Leave Safety Building’s future to next mayor

Frank CagleFrank Talk

The city of Knoxville has an extensive and comprehensive development agreement to build a science museum on the site of the current Safety Building. It is comprehensive and seems to cover every eventuality. The only problem with the agreement is that Jim Clayton has not signed it, committing his reported $150 million contribution. Meanwhile, the city is proceeding with the plan to move the police and fire headquarters to the site of the former St. Mary’s Hospital complex.


Clayton’s decision making these days is best described as “mercurial,” and it is reported that he is also looking at other sites for the museum. The city and Clayton’s foundation signed a memorandum of understanding well over a year ago to allow the foundation to study the proposal, or, as the city calls it, exercise “due diligence” on whether to sign the agreement. Clayton has been doing due diligence for 14 months.

The city needs a new headquarters for the police and fire department. It needs a new city courtroom. Building a new building on the current site and tearing down the old building would be much less expensive. The building could also be designed specifically for the uniformed services rather than renovating an existing building at St. Mary’s.

The city estimates that the museum would attract 1 million visitors a year. That will certainly be a boon to the community, and Clayton is to be commended for his contribution. Once the agreement is signed, the city would have a period of time to vacate the site. But it is still possible that the museum could wind up someplace else. Until an agreement is signed and the location is decided and specified in a contract, and until the new mayor takes office, prudence should dictate caution.

The city has said the Safety Building site and the St. Mary’s site are not linked together. Each is a separate development. It is the only prudent thing to do. It would be great if the Lincoln Memorial University nursing school located at the St. Mary’s site were expanded and related enterprises could be recruited. LMU has been a school on the move in recent years, spurred by an alum named Pete DeBusk. It could be that a medical-profession campus might develop and the surrounding community could avoid having vacant buildings in its midst. Considering what the city is paying for the site – $1 – the city could make LMU a helluva deal.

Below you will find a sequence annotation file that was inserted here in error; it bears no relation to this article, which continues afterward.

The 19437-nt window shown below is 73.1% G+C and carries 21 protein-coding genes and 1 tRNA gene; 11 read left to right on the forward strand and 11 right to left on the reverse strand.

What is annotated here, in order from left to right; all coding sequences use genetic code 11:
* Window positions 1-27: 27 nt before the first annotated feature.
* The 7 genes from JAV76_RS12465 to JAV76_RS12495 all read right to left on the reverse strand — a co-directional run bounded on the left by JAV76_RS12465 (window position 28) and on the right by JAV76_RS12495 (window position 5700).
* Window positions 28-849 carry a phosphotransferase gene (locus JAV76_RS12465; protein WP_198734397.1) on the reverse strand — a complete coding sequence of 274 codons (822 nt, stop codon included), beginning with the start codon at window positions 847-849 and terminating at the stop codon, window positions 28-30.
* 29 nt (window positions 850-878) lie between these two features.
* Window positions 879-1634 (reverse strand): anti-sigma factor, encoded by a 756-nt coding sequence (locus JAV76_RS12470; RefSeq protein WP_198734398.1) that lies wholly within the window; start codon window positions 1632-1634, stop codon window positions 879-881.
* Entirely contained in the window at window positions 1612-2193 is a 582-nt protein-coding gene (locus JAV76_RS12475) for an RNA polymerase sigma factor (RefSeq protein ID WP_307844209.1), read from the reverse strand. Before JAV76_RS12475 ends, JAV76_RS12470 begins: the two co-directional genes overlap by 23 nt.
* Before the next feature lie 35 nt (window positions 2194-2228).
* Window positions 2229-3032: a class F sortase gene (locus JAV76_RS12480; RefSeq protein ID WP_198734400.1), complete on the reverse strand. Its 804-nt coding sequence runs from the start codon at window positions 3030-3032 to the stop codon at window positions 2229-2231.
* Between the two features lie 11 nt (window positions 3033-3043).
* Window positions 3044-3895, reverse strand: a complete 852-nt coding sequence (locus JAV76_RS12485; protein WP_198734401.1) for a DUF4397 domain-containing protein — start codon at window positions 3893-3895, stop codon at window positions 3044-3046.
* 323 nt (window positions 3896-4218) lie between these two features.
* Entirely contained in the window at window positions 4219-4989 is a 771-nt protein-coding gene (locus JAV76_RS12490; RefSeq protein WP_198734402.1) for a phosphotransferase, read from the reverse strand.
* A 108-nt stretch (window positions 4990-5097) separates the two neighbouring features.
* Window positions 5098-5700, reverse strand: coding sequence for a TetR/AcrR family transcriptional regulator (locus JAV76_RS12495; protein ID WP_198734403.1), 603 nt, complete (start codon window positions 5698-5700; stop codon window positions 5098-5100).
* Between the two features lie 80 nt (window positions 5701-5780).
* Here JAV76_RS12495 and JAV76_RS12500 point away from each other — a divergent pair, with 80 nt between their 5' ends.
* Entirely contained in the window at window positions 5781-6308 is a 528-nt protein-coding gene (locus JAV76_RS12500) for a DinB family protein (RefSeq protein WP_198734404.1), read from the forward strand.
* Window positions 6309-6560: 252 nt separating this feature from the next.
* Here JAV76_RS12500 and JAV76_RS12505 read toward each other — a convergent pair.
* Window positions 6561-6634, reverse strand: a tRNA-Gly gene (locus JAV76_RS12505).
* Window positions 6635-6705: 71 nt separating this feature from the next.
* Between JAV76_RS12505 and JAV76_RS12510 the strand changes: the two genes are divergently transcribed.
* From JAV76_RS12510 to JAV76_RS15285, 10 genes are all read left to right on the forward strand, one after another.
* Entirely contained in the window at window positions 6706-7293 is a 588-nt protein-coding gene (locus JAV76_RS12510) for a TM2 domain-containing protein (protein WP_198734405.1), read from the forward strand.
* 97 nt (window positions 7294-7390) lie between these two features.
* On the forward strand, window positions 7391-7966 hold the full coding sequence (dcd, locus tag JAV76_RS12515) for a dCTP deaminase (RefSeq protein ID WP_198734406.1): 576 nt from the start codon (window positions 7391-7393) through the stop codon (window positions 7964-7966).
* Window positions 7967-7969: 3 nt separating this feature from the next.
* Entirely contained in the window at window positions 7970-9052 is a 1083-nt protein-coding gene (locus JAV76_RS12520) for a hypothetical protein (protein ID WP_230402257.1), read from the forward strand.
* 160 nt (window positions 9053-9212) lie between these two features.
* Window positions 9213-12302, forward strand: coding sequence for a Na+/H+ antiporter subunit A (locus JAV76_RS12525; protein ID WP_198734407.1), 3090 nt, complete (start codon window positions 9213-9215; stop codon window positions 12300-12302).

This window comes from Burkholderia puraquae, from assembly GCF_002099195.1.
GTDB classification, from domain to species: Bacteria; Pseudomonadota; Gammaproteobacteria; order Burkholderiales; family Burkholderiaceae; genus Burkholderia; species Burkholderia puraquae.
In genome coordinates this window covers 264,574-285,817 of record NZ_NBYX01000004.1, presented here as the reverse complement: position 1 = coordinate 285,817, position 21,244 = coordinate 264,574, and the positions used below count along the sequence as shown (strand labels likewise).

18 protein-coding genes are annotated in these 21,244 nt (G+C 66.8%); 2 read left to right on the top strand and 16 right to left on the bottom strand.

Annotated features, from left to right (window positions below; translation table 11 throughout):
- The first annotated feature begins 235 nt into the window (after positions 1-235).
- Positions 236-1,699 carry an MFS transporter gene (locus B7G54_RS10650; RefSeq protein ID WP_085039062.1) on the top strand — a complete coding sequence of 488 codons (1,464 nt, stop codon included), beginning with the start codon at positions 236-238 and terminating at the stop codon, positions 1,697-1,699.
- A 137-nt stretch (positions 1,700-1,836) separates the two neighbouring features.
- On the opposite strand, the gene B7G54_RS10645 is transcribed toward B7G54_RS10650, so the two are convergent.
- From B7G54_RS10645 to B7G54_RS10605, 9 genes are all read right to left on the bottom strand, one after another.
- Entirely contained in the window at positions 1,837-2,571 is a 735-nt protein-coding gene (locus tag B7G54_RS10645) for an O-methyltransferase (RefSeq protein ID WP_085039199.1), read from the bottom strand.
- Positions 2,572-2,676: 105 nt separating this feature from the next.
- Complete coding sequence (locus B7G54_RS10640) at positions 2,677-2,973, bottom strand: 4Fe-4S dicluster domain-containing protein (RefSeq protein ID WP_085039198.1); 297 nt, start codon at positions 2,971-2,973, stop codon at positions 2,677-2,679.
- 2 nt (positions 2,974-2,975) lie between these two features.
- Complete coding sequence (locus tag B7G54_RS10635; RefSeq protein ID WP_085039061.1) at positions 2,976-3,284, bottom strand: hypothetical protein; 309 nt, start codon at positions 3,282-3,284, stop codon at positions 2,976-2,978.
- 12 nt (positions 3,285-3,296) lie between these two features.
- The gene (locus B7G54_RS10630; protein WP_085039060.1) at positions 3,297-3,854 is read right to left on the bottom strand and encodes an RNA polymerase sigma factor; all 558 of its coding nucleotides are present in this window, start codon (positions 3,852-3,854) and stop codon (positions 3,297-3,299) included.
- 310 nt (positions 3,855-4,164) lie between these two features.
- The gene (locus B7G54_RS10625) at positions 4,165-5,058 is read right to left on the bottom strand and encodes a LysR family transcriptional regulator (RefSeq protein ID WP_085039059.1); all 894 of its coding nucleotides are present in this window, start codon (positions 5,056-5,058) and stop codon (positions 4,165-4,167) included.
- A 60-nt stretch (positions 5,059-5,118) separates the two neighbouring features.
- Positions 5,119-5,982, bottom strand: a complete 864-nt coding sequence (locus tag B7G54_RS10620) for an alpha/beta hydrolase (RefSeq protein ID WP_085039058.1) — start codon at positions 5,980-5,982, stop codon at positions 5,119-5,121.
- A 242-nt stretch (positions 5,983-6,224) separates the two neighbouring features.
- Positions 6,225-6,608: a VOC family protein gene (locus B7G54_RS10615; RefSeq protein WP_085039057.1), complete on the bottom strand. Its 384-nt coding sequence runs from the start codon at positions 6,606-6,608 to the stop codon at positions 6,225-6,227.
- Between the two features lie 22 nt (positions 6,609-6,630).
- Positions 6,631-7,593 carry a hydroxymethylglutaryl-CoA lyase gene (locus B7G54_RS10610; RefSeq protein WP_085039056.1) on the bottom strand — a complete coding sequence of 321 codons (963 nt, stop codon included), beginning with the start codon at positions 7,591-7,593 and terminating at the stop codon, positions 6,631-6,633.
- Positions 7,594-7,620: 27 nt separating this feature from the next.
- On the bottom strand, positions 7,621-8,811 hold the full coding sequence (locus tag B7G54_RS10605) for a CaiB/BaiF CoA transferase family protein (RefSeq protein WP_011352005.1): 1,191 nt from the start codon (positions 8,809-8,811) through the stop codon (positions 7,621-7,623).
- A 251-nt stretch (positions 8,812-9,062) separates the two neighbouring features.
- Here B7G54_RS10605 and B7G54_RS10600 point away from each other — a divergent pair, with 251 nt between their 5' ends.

My point in all this is that, given the ifs and buts and the long-term consequences of the decision-making process, the decisions ought to be left to the next mayor.

CRONY POSITION: In all the speculation about replacing House Speaker Glen Casada it was pointed out that Speaker Pro Tem Bill Dunn would become the acting speaker. But shouldn’t the No. 2 guy be the Deputy Speaker, currently Matthew Hill?

Some of you other geezers might remember that once upon a time House Speaker Jimmy Naifeh was faced with turmoil in the party. State Rep. Brenda Turner from Chattanooga had a lot of support to be Speaker Pro Tem, and she wanted the job. Naifeh created the job of Deputy Speaker, which satisfied Turner supporters, and the largely ceremonial post has been around ever since. Since the Republicans took over, the Deputy Speaker had been state Rep. Steve McDaniel, one of the longest-serving House members. McDaniel chose not to run again last year.

Casada made Hill the Deputy Speaker. Hill is chair of the Ethics Committee and serves on “Budget Sub,” the Finance Ways and Means committee through which all spending bills must pass.

But the easiest way to explain it is the Speaker Pro Tem (Dunn) is a constitutional office elected by the members. Deputy Speaker (Hill) is a made-up position used by the Speaker to reward a crony.

SUIT TO CONTINUE: A federal judge has turned down TVA’s request that a suit by Franklin Haney be dismissed. Haney has spent millions trying to buy the Bellefonte Nuclear Plant site in North Alabama. TVA canceled the deal, saying Haney did not meet the deadline last fall to make the purchase.

Haney gave $1 million to President Donald Trump’s inaugural committee and hired Trump lawyer Michael Cohen to grease the skids on the nuclear plant deal. Cohen is on his way to jail, and TVA refuses to go through with the Haney deal. Haney won the right to buy the plant in an auction, where he paid $22 million down. Haney, a Chattanooga developer, has made a career of contributing money to politicians and renting office buildings to government agencies.

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